An apt paraphrase might be:

“A woman must be still and allow her husband to lead. I don’t allow a woman to teach or disciple her husband nor do I allow her to dominate or boss her husband around. She must restrain her spirit and let him lead.”


Verse 13 supports this context declaring, “For it was Adam who was first created, and then Eve. And it was not Adam who was deceived, but the woman being deceived, fell into transgression.” Remember here that Adam and Eve were the first husband and wife in creation. Women were cursed with the pain of childbearing, and a desire to be restored to the role of leadership they lost. Both of these issues have been spoken to here and are addressed throughout scripture and support the context of women submitting to their husbands, not to men in general. Proverbs 9:13 addresses the state of a woman who doesn’t want to restrain herself, “The woman of folly is boisterous, She is naive and knows nothing.” I Peter 3:1-4 restates the need for women to restrain themselves in order to win an unbelieving husband, using same word heesukiah: “In the same way, you wives, be submissive to your own husbands so that even if any of them are disobedient to the word, they may be won without a word by the behaviour of their wives, as they observe your chaste and respectful behaviour. Your adornment must not be merely external— braiding the hair, and wearing gold jewelery, or putting on dresses; but let it be the hidden person of the heart, with the imperishable quality of a gentle and quiet spirit, which is precious in the sight of God.” God is obviously saying, “Women, your men need you to step back so they can step up.” Please buy into the program God has set up that allows men to flourish and fulfill their destiny and God will do the same for you.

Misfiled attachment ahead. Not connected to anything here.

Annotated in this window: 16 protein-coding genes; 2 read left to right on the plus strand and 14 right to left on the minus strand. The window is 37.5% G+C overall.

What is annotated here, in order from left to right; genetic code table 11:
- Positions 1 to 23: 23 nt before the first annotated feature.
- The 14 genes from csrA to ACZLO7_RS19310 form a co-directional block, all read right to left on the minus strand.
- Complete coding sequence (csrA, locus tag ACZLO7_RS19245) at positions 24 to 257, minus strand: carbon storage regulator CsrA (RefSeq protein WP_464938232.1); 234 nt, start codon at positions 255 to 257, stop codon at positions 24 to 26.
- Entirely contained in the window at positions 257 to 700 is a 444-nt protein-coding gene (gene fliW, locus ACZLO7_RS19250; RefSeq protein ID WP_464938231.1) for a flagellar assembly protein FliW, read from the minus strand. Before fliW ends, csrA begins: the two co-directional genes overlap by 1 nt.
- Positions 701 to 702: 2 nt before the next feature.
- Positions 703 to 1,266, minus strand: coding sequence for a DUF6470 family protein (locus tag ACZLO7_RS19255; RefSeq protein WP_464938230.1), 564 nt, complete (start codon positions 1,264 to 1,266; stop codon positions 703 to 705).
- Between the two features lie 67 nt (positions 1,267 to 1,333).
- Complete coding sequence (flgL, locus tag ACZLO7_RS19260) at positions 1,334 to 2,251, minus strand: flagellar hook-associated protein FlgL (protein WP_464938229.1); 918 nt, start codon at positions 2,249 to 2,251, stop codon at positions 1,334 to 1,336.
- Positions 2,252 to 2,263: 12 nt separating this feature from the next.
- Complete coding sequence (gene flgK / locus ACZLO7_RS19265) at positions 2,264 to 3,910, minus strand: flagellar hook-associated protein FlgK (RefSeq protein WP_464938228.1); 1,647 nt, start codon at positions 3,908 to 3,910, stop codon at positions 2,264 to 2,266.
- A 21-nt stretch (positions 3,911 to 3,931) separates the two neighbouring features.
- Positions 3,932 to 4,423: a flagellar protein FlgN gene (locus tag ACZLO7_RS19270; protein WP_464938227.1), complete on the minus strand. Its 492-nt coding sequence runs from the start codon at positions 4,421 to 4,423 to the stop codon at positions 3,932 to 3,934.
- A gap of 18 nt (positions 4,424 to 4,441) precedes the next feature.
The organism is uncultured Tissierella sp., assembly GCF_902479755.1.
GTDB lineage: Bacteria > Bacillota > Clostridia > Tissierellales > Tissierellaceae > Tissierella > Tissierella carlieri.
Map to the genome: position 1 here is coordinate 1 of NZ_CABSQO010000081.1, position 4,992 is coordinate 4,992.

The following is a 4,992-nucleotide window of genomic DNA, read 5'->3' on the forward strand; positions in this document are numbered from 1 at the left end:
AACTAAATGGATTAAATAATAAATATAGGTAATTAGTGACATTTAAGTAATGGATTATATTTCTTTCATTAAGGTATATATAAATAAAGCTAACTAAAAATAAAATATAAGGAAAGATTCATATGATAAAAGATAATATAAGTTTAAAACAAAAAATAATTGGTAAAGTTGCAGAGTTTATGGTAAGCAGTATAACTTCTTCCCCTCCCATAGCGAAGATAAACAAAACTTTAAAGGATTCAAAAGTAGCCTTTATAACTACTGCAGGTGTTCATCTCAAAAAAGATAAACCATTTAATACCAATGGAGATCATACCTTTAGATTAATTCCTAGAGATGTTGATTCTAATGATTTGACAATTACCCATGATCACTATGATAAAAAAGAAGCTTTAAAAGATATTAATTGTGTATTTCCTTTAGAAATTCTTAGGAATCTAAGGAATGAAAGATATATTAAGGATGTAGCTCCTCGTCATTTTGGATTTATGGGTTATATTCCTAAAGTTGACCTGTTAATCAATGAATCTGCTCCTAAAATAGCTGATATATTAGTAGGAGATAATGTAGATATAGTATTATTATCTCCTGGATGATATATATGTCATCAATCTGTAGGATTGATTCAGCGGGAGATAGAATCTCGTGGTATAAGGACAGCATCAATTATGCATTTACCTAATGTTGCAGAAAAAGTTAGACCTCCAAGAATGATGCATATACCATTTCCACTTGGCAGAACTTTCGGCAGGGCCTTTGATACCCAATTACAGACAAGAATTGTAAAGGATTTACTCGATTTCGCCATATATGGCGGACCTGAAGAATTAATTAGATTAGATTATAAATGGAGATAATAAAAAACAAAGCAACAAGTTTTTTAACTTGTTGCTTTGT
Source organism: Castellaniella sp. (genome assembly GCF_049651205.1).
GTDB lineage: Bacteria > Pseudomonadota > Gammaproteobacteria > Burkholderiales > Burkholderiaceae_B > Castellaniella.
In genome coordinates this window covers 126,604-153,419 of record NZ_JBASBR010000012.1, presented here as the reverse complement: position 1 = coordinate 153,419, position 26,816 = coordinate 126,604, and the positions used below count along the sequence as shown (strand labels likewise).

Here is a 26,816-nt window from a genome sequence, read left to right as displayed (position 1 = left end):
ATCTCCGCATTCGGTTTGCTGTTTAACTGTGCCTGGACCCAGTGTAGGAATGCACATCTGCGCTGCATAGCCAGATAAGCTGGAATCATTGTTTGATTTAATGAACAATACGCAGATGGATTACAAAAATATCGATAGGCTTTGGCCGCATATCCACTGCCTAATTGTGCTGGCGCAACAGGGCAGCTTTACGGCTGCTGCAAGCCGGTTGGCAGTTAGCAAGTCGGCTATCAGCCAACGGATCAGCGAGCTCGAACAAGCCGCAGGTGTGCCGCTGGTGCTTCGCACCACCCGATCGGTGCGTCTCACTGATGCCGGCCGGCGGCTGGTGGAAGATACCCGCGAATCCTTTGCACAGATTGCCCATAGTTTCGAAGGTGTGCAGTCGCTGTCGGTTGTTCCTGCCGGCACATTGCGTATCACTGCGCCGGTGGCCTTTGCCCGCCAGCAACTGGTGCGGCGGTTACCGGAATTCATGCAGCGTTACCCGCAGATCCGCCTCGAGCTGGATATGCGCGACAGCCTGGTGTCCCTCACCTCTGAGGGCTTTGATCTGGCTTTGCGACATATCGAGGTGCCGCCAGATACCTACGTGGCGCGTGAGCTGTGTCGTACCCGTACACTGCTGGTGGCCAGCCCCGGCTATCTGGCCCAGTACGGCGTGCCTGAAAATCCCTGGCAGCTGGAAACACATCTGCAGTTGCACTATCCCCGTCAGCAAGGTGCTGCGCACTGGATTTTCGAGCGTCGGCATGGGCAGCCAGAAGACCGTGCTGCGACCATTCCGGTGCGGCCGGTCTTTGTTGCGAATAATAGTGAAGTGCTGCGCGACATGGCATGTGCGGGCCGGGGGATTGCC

Foh, S. (1979). Women and the Word of God: A Response to Feminism. Grand Rapids, MI: Baker Book House.

Friberg, B. & Friberg, T. (Eds.). (1981). Analytical Greek New Testament. Grand Rapids, MI: Baker Book House.

Green, J. (Ed.). (1976). The Interlinear Hebrew Aramaic Old Testament. Peabody, MA: Hendrickson Publishers.


Harris, L. (Ed.). (1980). Theology Wordbook of the Old Testament (Vol. 1-2). Chicago, IL: Moody Press.

Marshall, A. (1984). The NASB Interlinear Greek – English New Testament. Grand Rapids, MI: Zondervan Publishing House.

Moulton, H. (Ed.). (1977). The Analytical Greek Lexicon Revised. Grand Rapids, MI: Zondervan Publishing House.

Rienecker, F. (1976). A Linquistic Key to the Greek New Testament. Grand Rapids, MI: Zondervan Publishing House.

Vine, W. 1940). Expository Dictionary of New Testament Words. Grand Rapids, MI: Zondervan Publishing House.

Wigram, G. & Winter, R. (1972). The Word Study Concordance. Wheaton, IL: Tyndale House Publishers, Inc.


ADMINISTRATION OFFICE 14418 Miller Ave., Suite K, Fontana, CA 92336 FONTANA CAMPUS 7625 East Ave., Fontana, CA 92336 wateroflifecc.org 909.463.0103

Made with FlippingBook Ebook Creator